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10 amazing breakfasts from around the world

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Whatever the time of day, you can guarantee that someone somewhere in the world is tucking into a hearty breakfast. But just what foods will they be revelling in?

Well, wonder no more, because here’s our guide to exactly how breakfast is enjoyed all over the world. They do call it the most important meal of the day, after all.

Vietnamese breakfast

Image credit: James

In Vietnam, a steaming bowl of pho is much more than just breakfast; it’s practically a way of life. A seemingly simple noodle soup, pho combines meaty broth with rice noodles and well-chosen herbs to create a flavour as subtle as it is complex.

Found on practically every street corner in Vietnam, a breakfast bowl of pho provides a classic culinary image of the country – one that’s taking the world by storm.

Icelandic breakfast

Image credit: Serious Eats

When the weather outside is frightful, a good breakfast will set you up for the day. At least that’s the thinking in Iceland, where breakfast calls for something simple and filling to really warm your insides up.

The Icelandic answer is hafragrautur, an oatmeal porridge topped with anything from brown sugar to your choice of fruit and nuts.

Mexican breakfast

Image credit: jeffreyw

Breakfast in Mexico is a calorific affair, with offerings from most of the food groups making themselves at home on your plate.

To enjoy the Mexican breakfast classic huevos rancheros, start things off with two eggs on a fried tostada, pile on some ham, tomatoes, peas, fried bananas, queso fresco and black beans and you’ve got yourself a breakfast fit for a king.

Egyptian breakfast

Image: Wikipedia

Ful, the breakfast of choice in Egypt is a hit all over the Arabic world. Made from fava beans, a type of broad bean, ful is a breakfast that dates back to the times of the Ancient Egyptians (and hey, if it was good enough for them…).

The fava beans are mixed with lemon and garlic and added to tomatoes, olives or hard boiled eggs, making for a breakfast you’ll find and enjoy everywhere in Egypt, from street vendors to gourmet restaurants.

Japanese breakfast

Image credit: Taku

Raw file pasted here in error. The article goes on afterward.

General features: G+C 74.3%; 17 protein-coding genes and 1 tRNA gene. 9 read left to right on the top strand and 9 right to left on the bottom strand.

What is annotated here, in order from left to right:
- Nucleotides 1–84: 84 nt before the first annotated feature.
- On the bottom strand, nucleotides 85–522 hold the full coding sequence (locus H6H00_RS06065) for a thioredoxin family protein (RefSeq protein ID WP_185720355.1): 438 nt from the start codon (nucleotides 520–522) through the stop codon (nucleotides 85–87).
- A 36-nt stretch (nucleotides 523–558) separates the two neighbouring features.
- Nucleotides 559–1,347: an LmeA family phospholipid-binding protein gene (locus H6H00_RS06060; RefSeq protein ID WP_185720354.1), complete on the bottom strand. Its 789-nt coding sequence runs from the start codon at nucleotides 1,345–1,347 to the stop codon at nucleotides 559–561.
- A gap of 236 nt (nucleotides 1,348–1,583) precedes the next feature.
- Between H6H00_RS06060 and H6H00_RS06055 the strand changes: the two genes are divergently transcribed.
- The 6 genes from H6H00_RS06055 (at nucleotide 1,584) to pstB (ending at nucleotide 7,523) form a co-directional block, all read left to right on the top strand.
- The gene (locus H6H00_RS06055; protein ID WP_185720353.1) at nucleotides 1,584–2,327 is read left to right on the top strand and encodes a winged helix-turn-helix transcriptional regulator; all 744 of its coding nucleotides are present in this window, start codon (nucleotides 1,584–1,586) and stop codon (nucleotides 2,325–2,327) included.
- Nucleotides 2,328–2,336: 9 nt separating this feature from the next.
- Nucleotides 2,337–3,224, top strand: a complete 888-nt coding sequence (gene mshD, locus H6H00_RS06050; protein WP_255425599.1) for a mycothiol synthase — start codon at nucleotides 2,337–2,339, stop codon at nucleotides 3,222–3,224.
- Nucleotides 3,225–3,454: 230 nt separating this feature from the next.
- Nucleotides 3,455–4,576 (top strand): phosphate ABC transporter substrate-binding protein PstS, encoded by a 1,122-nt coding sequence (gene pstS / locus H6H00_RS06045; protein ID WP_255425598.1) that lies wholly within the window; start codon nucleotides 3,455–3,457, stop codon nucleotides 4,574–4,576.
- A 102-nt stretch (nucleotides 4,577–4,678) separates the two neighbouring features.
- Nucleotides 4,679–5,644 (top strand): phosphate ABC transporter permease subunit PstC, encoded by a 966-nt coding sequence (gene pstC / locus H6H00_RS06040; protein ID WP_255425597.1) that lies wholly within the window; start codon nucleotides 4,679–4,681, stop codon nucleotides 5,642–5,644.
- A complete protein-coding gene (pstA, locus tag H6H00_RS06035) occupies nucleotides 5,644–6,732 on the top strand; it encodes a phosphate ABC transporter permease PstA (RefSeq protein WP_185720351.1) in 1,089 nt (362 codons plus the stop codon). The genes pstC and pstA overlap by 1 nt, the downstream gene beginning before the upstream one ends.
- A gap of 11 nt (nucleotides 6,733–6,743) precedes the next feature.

Fish and rice may not be foods that you’d traditionally associate with breakfast time, but in Japan they’re truly a staple. Alongside a classic bowl of miso soup, you’ll find nattō (fermented soya beans) atop a bowl of rice, as well as grilled fish, dried seaweed and tamagoyaki (omelette).

The finishing touch to this omega-3 packed breakfast is a cup of super healthy green tea, ensuring that a Japanese breakfast is a brain-boosting one.

Turkish breakfast

Unlike the grab-and-go style of some countries, breakfast time in Turkey is a sit-down affair for the whole family. A buffet style meal, breakfast (known as kahvalti) consists of cold meats and fresh veg, flavoured spreads and Turkish tea.

A wide selection of olives, tomatoes, eggs, cheese and breads also make a welcome appearance, giving Turkish folks a healthy and wholesome start to their day.

Venezuelan breakfast

Image credit: Vanessa Rondon

Often described as the best breakfast food in the world, Venezuela is the home of the delicious arepas: corn cakes that are a bit like little fried muffins of goodness.

These arepas can be packed full with anything you desire, from carbalicious butter or cheese to indulgently rich fillings like chicken, chorizo, avocado, eggs or beans. It’s no wonder that travellers from far and wide make sure to sample a Venezuelan breakfast.

Israeli Breakfast

Image credit: Visit Israel

Breakfast in Israel is a healthy affair; the day kicking off with a salat katzuts – a fresh and easy salad of cucumbers, tomatoes and peppers that’s been seasoned in lemon juice.

This is paired with a selection of cheeses and freshly baked breads, eggs, olives, jams and hummus for a breakfast that’s as simple as it is satisfying.

Dominican Breakfast

Image credit: Remolacha

If you don’t know much about the food of the Dominican Republic, then you’re missing a delicious trick! Traditional breakfast fare here is a staple food known as mangu: mashed plantains that are seasoned with butter or salt.

The appetisingly rich mangu is eaten as an accompaniment to a plateful of salami, eggs and cheese, providing hungry Dominicans with a hearty and robust way to kick off their day.

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